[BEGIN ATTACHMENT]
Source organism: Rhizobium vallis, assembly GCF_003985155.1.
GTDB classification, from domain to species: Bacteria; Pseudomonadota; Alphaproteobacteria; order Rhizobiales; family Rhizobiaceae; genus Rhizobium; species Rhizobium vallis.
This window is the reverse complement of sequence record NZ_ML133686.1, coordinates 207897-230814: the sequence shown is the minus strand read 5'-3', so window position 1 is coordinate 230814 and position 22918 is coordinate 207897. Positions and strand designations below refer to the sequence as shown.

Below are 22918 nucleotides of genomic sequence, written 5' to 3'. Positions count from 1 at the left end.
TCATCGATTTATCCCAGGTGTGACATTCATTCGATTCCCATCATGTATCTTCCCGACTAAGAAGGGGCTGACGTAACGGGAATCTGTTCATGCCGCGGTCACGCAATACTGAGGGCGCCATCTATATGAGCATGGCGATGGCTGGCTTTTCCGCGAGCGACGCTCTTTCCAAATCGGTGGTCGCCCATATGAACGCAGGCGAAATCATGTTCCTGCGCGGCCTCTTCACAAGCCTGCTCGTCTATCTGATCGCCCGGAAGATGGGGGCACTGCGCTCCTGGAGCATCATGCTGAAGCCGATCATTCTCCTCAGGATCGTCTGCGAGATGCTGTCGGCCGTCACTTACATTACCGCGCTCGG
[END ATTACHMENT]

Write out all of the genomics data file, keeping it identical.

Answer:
Source organism: Rhizobium vallis, assembly GCF_003985155.1.
GTDB classification, from domain to species: Bacteria; Pseudomonadota; Alphaproteobacteria; order Rhizobiales; family Rhizobiaceae; genus Rhizobium; species Rhizobium vallis.
This window is the reverse complement of sequence record NZ_ML133686.1, coordinates 207897-230814: the sequence shown is the minus strand read 5'-3', so window position 1 is coordinate 230814 and position 22918 is coordinate 207897. Positions and strand designations below refer to the sequence as shown.

Below are 22918 nucleotides of genomic sequence, written 5' to 3'. Positions count from 1 at the left end.
TCATCGATTTATCCCAGGTGTGACATTCATTCGATTCCCATCATGTATCTTCCCGACTAAGAAGGGGCTGACGTAACGGGAATCTGTTCATGCCGCGGTCACGCAATACTGAGGGCGCCATCTATATGAGCATGGCGATGGCTGGCTTTTCCGCGAGCGACGCTCTTTCCAAATCGGTGGTCGCCCATATGAACGCAGGCGAAATCATGTTCCTGCGCGGCCTCTTCACAAGCCTGCTCGTCTATCTGATCGCCCGGAAGATGGGGGCACTGCGCTCCTGGAGCATCATGCTGAAGCCGATCATTCTCCTCAGGATCGTCTGCGAGATGCTGTCGGCCGTCACTTACATTACCGCGCTCGG